“Universal” health care is the second nail in the coffin for freedom since education was socialized. It is the second greatest inroad of communism to hit this country since Horace Mann and other do-gooders ruined cheap and practically universal education by enthroning a fully government funded substitute that soon monopolized most of education. Fortunately, power over public schooling was retained at a local level for much of its history, where authority has less corrupting influence and sway. Health care reform seems to be dangerously federal and far wider in scope and scale, affecting a grander scale of demagoguery and political mischief.
The following contains 3 letters — an original letter from myself along with a reply to that letter and a subsequent followup response. These letters serve to illustrate how some of the underlying notions surrounding current health care reform (which looks like a full blown version of socialized medicine) have historical precedence in the public schooling movement that took place over a 100 years ago. The similarities are stunningly apparent when you realize how those like Horace Mann, who sought to socialize education, shared many of the same intentions and ideas as proponents of socializing medicine do with regards to switching from a fee based system to a government subsidized system that secures jobs under a government paymaster in the name of promoting the general welfare of the less fortunate.
Thanks for hearing all my political ramblings. Although we may disagree on principles, it’s nice having a listener who can play the devil’s advocate and fuel my energy to provide the counter argument. I think we both would have loved participating in debate teams in high school if our times and energies had been otherwise available. Hopefully my passion and use of words doesn’t completely turn you off. Luckily you appear tough enough to not take anything as a personal insult, but as a challenge to debate with your own energy and passion.
My analogy of health care to education is certainly not perfect, but I think that when you really look at the motivation, the history and the logical outcomes, there is a direct correlation with how the change from a fee based system in any one area to a public subsidized taxpayer paid system could be the launchpad for rationalizing the socialization of practically anything. In that sense, the formation of “free” public schools might be seen as the first nail in the coffin of a truly free society. Dr. Milton Friedman has mentioned in his book “Free to Choose” how prior to changing education from a fee based system to a socialized system, education was practically universal for the ages of 5-15. There were some exceptions — most notably the stories of frontier children like Abraham Lincoln, but they were the exception and not the rule as you look at the years right before the gradual transition from pure fee based schooling to partially government subsidized and finally to fully government subsidized education. Interestingly enough, America had free public schooling before England (back then England was the leader of the world in the laissez faire attitude of capitalism when you compare it with the rest of Europe (e.g. France and Germany). That was why the industrial revolution took off so well in England and led to true prosperity. Sometimes political intervention caused nightmare scenarios — e.g. the excessive import duties of the Corn Laws may have led to the massive starvation of the Irish when potatoe blights occurred. Othertimes political intervention may have protected individuals. I’m still torn over whether child labor laws helped children in England or not. Most of us have seen at one time or another pictures of coal black children working the mines in England or working in thread and fabric making plants.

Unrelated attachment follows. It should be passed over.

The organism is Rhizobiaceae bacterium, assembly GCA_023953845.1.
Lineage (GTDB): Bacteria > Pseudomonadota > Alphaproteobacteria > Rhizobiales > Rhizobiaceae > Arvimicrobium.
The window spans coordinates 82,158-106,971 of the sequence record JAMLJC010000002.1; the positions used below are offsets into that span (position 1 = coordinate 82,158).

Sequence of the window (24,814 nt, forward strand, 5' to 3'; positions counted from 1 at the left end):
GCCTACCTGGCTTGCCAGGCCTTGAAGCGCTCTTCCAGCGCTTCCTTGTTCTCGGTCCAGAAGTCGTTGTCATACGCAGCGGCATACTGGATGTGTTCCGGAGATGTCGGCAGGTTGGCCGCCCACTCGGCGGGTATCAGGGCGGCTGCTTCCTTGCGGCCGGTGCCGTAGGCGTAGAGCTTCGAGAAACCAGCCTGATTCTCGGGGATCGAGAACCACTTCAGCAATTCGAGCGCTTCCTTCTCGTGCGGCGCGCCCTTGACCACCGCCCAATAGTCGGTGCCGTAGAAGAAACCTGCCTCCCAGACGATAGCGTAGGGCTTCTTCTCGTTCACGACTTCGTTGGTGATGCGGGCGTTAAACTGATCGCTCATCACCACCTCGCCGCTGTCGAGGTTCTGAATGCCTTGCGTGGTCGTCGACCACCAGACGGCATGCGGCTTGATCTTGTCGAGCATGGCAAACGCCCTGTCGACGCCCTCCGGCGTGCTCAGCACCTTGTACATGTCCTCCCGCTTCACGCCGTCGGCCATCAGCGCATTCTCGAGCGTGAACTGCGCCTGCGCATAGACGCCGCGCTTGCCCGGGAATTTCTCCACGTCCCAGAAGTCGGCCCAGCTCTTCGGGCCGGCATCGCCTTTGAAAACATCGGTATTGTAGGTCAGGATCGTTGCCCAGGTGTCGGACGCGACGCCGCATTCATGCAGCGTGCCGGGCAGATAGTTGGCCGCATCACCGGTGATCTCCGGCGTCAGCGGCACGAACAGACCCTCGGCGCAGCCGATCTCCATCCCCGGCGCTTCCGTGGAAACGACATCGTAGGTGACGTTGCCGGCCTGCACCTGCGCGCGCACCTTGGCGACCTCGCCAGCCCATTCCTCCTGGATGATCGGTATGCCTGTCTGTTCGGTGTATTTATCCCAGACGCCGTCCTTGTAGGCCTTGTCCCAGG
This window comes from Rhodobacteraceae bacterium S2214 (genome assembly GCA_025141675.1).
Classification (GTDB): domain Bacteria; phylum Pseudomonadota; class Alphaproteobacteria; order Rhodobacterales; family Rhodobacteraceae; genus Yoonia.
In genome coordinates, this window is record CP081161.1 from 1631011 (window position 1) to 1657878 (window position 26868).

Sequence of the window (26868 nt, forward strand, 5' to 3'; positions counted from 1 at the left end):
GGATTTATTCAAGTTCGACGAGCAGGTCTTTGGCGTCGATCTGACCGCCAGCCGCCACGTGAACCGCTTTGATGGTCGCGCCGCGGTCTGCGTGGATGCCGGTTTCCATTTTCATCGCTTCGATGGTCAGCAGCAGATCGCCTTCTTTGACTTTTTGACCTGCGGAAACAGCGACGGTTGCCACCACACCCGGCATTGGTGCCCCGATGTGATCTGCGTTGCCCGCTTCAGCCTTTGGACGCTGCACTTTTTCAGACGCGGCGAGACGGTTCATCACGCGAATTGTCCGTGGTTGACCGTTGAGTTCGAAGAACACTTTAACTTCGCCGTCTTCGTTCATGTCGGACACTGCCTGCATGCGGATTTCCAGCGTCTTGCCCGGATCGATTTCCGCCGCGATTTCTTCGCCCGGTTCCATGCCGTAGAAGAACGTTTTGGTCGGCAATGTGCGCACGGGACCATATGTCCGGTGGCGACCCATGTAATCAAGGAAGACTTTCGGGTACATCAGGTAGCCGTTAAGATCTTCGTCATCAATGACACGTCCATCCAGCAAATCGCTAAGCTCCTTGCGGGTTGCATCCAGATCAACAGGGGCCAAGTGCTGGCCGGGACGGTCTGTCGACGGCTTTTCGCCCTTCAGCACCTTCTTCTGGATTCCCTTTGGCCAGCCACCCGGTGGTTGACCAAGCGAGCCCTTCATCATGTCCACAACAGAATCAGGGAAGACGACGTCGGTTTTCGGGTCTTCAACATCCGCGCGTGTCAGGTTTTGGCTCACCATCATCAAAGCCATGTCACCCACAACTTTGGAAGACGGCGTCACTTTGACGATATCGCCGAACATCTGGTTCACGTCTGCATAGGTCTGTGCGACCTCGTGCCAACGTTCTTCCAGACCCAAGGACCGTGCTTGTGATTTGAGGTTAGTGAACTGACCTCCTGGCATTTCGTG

The truly indigent were able to get subsidized grants when it came to education. The difference before and after the instigation of mandatory free public schools was that there was much more variety in educational opportunities. That’s the comparison I was trying to make — i.e. when you look at health care today, regardless of one’s political views on the matter, we already have universal health care. Practically everyone can get health care, although it isn’t free in the sense of being directly paid for by the government at all levels. The indigent can often get Medicaid or Medicare assistance. Such was the case with early American education. The irony (as it is with healthcare today) was that at the height of the political movement for “free” public schools, educational opportunities via private and government assisted schooling was also at high levels. Nearly everyone can get basic health care if they truly need it and desire it. Some sacrifice is sometimes necessary — e.g. you might have to pay some out of pocket. When you say “only the rich children could afford to attend school”, I’m confused. That’s like saying with regards to health care that only the rich could afford to have a cast when they broke their leg. Yes only the rich might be able to get expensive plastic surgery done, yet even the poor are able to get life saving skin grafts (albeit they might not look as pretty). I’m sure that if you did a historical study you would find that our ancestors had far less access to quality health care. One could argue that such is the case because government has stepped in to ensure more access. I happen to disagree with that argument. I happen to believe that despite government, technology and resourcefulness of the free market has left more and more people with more discretionary money to spend on health care. Yes some increase in health care spending is due to doctor’s proscribing more preliminary exams etc. out of fear of litigation and other lawsuit expenses. Yet a significant amount of health care spending increase is probably due to consumers simply wanting to spend more on health care. It’s like consumers spending more money on having customized options for consumer goods. An over-pragmatic person might deem such spending as wasteful, fickleness. A more insightful person might view this trend as simply the market rising to fulfill the growing expectations of the consumers. As stated in the book “Myths of Rich and Poor” by Michael W. Cox, on pg 36: